Probability Makes Planes Fly

December 18, 2012 โ€” My whole life I've been trying to understand how the world works. How do planes fly? How do computers compute? How does the economy coordinate?

Over time I realized that these questions are all different ways of asking the same thing: how do complex systems work?

The past few years I've had the opportunity to spend thousands of hours practicing programming and studying computers. I now understand, in depth, one complex system. I feel I can finally answer the general question about complex systems with a very simple answer.

Compounded Probability Makes Complex Systems Work

There is no certainty in life or in systems, but there is probability, and probability compounds.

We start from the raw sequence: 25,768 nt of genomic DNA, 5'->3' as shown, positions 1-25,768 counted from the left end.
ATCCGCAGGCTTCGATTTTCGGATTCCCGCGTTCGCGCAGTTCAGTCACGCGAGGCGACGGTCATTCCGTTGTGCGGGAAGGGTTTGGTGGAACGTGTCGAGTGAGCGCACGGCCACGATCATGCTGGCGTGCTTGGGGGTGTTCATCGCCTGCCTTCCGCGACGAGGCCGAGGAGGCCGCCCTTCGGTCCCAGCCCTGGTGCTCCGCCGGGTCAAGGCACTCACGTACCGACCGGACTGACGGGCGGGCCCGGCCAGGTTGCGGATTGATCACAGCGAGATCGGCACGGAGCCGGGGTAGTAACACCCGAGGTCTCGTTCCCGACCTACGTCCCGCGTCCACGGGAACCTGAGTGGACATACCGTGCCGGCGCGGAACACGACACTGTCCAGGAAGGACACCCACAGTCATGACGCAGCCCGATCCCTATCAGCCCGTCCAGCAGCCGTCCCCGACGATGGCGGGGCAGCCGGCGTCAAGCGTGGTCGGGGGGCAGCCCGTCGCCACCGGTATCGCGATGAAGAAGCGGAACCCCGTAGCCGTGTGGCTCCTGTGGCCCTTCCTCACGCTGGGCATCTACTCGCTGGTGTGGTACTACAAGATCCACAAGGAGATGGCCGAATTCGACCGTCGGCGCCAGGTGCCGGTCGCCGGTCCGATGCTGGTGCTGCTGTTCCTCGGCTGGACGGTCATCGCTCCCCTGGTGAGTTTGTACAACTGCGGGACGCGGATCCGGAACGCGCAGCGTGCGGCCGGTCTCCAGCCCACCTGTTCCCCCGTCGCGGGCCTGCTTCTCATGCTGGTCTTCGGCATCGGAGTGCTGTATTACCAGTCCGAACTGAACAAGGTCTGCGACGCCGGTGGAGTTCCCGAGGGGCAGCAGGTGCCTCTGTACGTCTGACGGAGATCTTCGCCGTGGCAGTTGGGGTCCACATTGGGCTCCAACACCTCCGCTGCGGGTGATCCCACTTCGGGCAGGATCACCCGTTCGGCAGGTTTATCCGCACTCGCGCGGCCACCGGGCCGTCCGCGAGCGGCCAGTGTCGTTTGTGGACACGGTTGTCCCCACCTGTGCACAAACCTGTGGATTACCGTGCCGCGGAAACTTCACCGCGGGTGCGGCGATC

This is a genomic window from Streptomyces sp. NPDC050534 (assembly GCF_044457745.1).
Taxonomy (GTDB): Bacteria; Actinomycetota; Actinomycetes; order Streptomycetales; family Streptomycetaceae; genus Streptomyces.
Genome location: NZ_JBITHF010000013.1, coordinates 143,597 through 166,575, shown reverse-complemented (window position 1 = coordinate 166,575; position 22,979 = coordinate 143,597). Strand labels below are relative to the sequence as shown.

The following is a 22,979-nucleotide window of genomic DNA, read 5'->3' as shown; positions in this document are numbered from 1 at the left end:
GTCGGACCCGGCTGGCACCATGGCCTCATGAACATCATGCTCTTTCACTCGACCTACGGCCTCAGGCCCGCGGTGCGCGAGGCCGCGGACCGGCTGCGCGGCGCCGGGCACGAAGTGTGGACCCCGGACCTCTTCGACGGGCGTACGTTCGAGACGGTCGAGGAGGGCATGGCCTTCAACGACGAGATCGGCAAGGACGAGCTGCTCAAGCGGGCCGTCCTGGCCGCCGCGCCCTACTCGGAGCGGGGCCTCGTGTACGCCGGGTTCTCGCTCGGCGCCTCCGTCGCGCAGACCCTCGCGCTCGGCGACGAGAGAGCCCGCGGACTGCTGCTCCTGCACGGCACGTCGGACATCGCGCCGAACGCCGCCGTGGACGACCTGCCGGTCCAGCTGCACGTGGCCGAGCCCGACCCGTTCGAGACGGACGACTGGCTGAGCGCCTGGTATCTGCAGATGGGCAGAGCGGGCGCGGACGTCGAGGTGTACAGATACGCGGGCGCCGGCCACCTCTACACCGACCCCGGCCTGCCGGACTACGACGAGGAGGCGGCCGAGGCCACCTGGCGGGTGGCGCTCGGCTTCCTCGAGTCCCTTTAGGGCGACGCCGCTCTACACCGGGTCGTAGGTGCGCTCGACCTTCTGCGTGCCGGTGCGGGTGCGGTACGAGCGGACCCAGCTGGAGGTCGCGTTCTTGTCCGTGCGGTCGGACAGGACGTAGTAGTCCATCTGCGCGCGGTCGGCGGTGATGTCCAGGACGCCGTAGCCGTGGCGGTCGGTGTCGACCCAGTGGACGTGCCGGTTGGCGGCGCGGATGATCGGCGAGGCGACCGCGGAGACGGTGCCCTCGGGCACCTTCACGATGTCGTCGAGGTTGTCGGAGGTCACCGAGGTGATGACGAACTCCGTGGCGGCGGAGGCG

We can combine the high probability that wheels roll, with the high probability that wood supports loads, to build a wooden chariot that has a high probability of carrying things from point A to point B, which has a high probability of giving us more time to innovate, and so on and so forth...

Everything is built off of probability. You are reading this because of countless compounded probabilities like:

Complex systems consist of many, many simple components with understood probabilities stitched together.

How does a plane fly? The most concise and accurate answer isn't about aerodynamics or lift, it's about probabilities. A plane is simply a huge system of compounded probabilities.

How does a bridge stay up? The answer is not about physics, it's about compounded probabilities.

How do computers work? Compounded probability.

How do cars work? Compounded probability.

The economy? Compounded probability.

Medicine? Compounded probability.

It's probability all the way down.


View source